A funny thing happened on the way to the keyboard

So as I was crafting some UMDF HID driver code for your consumption, and I was working with one of you (and you know who you are *g*) during some of that time frame, we sort of discovered everything already exists between my earlier blog posts and some of the WDK samples.  So rather than reinvent the wheel and the internal combustion engine, let’s just dump all that information in a blog post.

First up, I touched upon secure HID stacks and how to get your UMDF HID Collection Filter driver working in them and a little on how to use impersonation.  And in retrospect, the 30 second and little technical extension in that post are really all that was / is required for getting a basic driver up and running.  Make a note that not all HID stacks require secure connection, so you kind of have to do some debugging or digging around to determine those requirements for your own driver.  Sorry. :) 

The second part was to alleviate the issues with Windows session spaces in order to access some Win32 desktop APIs.  As one of the driving forces to craft a HID Collection filter in UMDF is to have access to those APIs, that session work around is vital.

The last part is proper implementation required for a secure HID stack is using IImpersonateCallback::OnImpersonate method and its invocation from the IWDFIoRequest::Impersonate method.  Turns out one of the existing samples available in the WDK has a really good implementation; src\usb\osrusbfx2\umdf\fx2_driver\impersonation\

Put all that together and you can easily craft a HID collection filter driver for the majority of HID devices. Remember though, UMDF cannot be used to filter keyboard and mouse collections.  But you can go crazy writing drivers for a load of other HID devices.

As always, feel free to ask me questions if you run in to any road blocks.

Now Playing – Rush Show Don’t Tell

Comments (4)
  1. Baggiz says:


    I have run into a huge road block and need some advice πŸ˜‰ Hope it's OK to ask it here πŸ™‚

    The problem is a software only UMDF driver which acts as a virtual serial port using sockets in the other end. Sort of extending two serial ports over the Internet. The driver itself is working fine. The problem is the installation of the driver. It only works if one struggle through the long winding manual add new hardware wizard, but the boss wants it to be a simple installation file πŸ˜‰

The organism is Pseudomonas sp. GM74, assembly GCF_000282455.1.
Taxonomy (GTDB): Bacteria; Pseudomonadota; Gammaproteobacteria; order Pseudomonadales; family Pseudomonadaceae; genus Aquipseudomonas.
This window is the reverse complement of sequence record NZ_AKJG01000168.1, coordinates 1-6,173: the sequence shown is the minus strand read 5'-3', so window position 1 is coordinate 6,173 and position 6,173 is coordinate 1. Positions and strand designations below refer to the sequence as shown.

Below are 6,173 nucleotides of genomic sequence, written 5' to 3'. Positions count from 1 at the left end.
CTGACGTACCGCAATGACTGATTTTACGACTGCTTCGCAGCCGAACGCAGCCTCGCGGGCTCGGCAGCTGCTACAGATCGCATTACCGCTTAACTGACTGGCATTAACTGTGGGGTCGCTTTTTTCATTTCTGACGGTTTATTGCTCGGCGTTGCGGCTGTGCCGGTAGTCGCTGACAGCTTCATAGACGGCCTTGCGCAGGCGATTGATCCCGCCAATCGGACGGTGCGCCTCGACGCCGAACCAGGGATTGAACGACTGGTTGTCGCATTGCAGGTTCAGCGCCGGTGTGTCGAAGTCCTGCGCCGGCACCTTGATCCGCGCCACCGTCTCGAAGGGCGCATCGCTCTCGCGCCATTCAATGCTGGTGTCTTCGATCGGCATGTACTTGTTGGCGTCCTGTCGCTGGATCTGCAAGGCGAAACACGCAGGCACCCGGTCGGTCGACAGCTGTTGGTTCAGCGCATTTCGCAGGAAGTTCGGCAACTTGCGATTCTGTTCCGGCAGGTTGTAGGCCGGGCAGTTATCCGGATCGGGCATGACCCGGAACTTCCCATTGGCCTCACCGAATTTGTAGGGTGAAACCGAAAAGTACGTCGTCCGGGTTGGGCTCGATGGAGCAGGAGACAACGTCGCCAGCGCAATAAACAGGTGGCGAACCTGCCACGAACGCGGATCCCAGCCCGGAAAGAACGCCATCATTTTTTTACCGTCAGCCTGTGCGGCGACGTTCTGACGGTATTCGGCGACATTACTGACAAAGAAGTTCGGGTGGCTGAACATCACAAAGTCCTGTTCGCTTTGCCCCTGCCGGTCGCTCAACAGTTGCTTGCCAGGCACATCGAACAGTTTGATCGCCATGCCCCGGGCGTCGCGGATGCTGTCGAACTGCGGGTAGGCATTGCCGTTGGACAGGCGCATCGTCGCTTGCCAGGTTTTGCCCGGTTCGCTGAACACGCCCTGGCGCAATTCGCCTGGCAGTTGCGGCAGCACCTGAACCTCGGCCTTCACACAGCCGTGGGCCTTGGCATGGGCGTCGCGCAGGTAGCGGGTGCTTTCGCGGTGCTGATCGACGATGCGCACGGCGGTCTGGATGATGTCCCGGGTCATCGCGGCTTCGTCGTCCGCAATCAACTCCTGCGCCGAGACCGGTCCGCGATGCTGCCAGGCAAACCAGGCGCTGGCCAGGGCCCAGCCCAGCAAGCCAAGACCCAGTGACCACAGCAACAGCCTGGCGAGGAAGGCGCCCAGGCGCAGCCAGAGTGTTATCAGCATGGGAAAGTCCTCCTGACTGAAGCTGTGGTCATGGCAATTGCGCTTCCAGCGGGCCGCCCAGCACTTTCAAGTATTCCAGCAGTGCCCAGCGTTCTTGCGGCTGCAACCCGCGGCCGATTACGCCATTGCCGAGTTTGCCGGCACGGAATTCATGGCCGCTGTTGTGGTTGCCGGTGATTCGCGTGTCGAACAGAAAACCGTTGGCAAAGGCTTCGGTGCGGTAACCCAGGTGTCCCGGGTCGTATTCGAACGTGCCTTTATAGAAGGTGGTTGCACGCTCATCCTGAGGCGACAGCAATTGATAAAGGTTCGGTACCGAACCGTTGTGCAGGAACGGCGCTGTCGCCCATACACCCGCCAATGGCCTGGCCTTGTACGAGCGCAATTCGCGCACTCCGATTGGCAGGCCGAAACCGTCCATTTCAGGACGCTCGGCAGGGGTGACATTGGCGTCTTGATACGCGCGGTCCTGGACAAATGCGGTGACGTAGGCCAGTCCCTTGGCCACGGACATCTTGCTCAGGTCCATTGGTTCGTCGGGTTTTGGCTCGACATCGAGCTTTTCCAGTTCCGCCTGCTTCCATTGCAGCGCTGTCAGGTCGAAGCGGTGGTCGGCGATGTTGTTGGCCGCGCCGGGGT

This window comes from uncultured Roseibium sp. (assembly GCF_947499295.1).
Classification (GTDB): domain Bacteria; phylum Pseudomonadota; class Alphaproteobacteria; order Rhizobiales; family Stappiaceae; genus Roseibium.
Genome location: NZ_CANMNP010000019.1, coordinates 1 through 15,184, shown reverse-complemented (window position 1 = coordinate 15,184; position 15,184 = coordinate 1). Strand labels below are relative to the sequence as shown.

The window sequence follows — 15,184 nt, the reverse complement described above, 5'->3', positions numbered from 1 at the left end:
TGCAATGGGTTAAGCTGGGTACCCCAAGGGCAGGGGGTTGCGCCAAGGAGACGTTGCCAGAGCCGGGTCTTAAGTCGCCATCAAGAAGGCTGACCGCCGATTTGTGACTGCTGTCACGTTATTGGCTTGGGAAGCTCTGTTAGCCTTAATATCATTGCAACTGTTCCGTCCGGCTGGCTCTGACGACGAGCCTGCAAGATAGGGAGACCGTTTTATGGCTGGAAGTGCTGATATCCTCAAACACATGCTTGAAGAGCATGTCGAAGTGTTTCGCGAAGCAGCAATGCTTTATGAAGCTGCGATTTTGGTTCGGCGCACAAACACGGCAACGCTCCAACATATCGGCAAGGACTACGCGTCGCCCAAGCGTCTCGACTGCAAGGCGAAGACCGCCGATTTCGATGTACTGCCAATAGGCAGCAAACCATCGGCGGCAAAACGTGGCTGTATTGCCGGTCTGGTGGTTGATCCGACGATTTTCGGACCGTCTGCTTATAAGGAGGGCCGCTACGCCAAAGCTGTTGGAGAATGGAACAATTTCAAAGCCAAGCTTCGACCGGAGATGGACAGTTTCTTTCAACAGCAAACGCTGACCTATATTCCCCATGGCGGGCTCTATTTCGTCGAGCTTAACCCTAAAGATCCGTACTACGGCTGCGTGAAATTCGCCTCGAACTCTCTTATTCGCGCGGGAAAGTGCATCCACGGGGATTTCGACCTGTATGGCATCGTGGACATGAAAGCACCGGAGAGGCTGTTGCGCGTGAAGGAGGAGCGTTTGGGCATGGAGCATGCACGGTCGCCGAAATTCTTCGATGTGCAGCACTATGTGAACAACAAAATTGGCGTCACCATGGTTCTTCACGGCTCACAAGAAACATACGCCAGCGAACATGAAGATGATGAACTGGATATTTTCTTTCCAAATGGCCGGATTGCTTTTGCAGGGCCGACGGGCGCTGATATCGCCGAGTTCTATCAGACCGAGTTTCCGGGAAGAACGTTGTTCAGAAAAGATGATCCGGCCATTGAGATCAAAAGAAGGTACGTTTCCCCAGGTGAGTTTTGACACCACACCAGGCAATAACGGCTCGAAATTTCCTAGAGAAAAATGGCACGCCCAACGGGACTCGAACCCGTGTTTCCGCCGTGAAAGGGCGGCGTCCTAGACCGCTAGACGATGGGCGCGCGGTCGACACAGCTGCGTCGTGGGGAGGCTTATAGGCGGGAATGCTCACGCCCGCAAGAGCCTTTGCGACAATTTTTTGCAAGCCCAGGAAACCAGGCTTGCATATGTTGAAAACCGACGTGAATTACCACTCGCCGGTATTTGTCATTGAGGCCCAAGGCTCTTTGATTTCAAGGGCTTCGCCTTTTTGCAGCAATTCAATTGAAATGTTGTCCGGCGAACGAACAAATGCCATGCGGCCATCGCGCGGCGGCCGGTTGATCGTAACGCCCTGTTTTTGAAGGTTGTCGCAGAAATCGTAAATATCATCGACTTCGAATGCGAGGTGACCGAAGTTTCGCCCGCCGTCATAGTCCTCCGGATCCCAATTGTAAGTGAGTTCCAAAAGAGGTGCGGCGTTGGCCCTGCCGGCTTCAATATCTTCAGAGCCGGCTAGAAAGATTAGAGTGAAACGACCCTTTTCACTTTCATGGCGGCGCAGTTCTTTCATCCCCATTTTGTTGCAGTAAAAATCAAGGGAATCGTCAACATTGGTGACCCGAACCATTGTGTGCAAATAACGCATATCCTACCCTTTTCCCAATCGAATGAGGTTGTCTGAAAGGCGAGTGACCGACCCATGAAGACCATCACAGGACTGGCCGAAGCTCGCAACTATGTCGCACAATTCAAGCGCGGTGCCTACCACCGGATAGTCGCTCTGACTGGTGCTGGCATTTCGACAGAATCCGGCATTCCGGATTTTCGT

I have tried lots of ways, including 'devcon.exe', 'dpinst.exe', a Wxi project, some SetupAPI code, all in vain. It seems to either fail on the methods expecting some PnP hardware being plugged in or no COMx gets created.

    I have read that version 1.9 supports 'IWDFDevice2::CreateSymbolicLinkWithReferenceString()

    '  and also the interface 'IWDFPropertyStoreFactory' which both seem to address a similar problem. But I don't understand how the driver could create a 'COMx" link if I can't install it programmatically in the first place?

    So the question is, how to programmatically install a software only virtual serial port UMDF driver in order to eliminate the manuel multi step hazzle?

    Thanks in advance!


  2. Baggis says:

    I wrote a comment and it vanished into the air!! Hmmm….!

  3. Baggis says:

    Trying once more to get the original comment into the system…

    Since no answer has come I will answer the question myself: πŸ™‚

    The important thing was to use same Hardware Id in both the INF file and in the API calls(like UpdateDriverForPlugAndPlayDevices and SetupDiSetDeviceRegistryProperty). Maybe it's obvious to some of you, but to me it wasn't πŸ˜‰

  4. pat.man says:

    Apologies Jan!

    I never got mail saying there were comments posted. (d'OH!).  In the future, the fastest and generally best way to ask me a question is to use the "Email Blog Owner"  That goes straight to an inbox I can't avoid. πŸ™‚

    Glad you were able to find the solution!

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